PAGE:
AT first glance, there’s a great deal that binds the forex and cryptocurrency markets, with the former facilitating the trading of fiat currencies and the latter dealing exclusively with digital alternatives.
Both markets are also vast and fast-growing entities, with the foreign exchange seeing an estimated $6.6 trillion trade globally every single day.
Conversely, the total market capitalisation value of the crypto market is currently around $1.70 trillion, while this continues to evolve as third-generation blockchains become increasingly prevalent.
However, there are also numerous factors that distinguish forex trading forex trading from crypto trading, and it’s important to understand these in detail before choosing your preferred asset class.
While both the forex and cryptocurrency markets are inherently volatile, crypto assets are prone to more extensive bear and bull runs. This is thanks largely to their lack of underlying claim or value, which makes them particularly vulnerable to market sentiment and speculative valuations.
The recent crypto crash has borne this out, with the market’s aforementioned capitalisation value having fallen from a little over $2 trillion in May.
During the same period, Bitcoin has shelved nearly than 50% of its value after hitting an all-time high of $63,223.88 on April 14th, while Ethereum has also recorded losses of more than 20%. Such depreciation has been largely triggered by the threat of increased regulation and the simple decision of Tesla owner Elon Musk to stop accepting Bitcoin as a viable payment method.
The level of volatility in the forex market is far less pronounced, especially when trading major currency pairings like the EUR/USD and USD/JPY. Such pairings are typically considered as relative safe-haven assets, while they’re also highly liquid and easy to buy or sell in real-time.
2. Security and Regulation
The concept of blockchain and cryptocurrency gained traction with the advent of Bitcoin in 2009, making the technology relatively new and exciting.
As an emerging tech sector, however, the crypto market carries inherent risk from the perspective of security, with holdings stored in online or desktop wallets often providing soft targets for hackers or cyberthieves.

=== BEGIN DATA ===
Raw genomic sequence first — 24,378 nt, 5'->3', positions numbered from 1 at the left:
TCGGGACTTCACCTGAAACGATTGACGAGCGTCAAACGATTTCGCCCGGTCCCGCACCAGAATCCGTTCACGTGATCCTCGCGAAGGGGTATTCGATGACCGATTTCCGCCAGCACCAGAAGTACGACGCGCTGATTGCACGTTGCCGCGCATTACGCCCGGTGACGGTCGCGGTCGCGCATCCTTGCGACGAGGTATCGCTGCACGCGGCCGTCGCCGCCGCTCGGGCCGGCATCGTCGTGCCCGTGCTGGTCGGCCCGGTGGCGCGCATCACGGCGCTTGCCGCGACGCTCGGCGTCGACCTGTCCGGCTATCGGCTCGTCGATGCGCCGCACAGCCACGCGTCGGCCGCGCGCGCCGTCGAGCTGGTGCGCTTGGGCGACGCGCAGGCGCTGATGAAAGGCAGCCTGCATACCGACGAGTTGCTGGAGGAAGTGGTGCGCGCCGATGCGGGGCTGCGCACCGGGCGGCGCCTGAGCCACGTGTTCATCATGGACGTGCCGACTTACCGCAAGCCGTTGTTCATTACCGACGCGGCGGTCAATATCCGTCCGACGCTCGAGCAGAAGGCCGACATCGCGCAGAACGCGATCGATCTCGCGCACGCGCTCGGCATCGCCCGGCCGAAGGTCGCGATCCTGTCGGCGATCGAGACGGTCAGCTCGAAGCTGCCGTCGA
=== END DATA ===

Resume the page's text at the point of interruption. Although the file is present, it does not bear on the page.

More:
The immutable nature of blockchain (which is one of the decentralised technology’s main advantages) often makes such rogue transactions irreversible, with this threat exacerbated by the lack of a universal regulatory framework that stretches across the globe.
While there’s no single body responsible for overseeing the forex market, each jurisdiction has its own robust regulator for the purpose of licensing brokers, communicating key changes of service and undertaking regular audits.
In the UK, the Financial Conduct Authority (FCA) is responsible for this, while the regulator also announced at the end of 2020 that it was creating a ‘temporary registration regime’ for existing crypto firms. However, it has so far been unable to assess and register all operators that have applied for registration, and it’s unclear how long this process could take.
3. Transparency and Accountability
Despite the lack of a regulated and fully secure crypto market, the fundamental nature of blockchain and assets such as Bitcoin does help to protect holders from market manipulation.
Conversely, this is something that has plagued the forex market in the digital age, with various scandals having seen the collusion of banks and central authorities to manipulate currency exchange rates for their own financial gain.
This is virtually impossible in the cryptocurrency market, as blockchain is completely decentralised and separated from any central point of control.
This technology subsequently creates a transparent and immutable ledger of records and transactions, which cannot be altered for the gain of a select few individuals.
There’s no doubt that this is a significant advantage of trading crypto assets like Bitcoin over fiat currencies, and it’s something to keep in mind when building your portfolio.
This is a submitted article.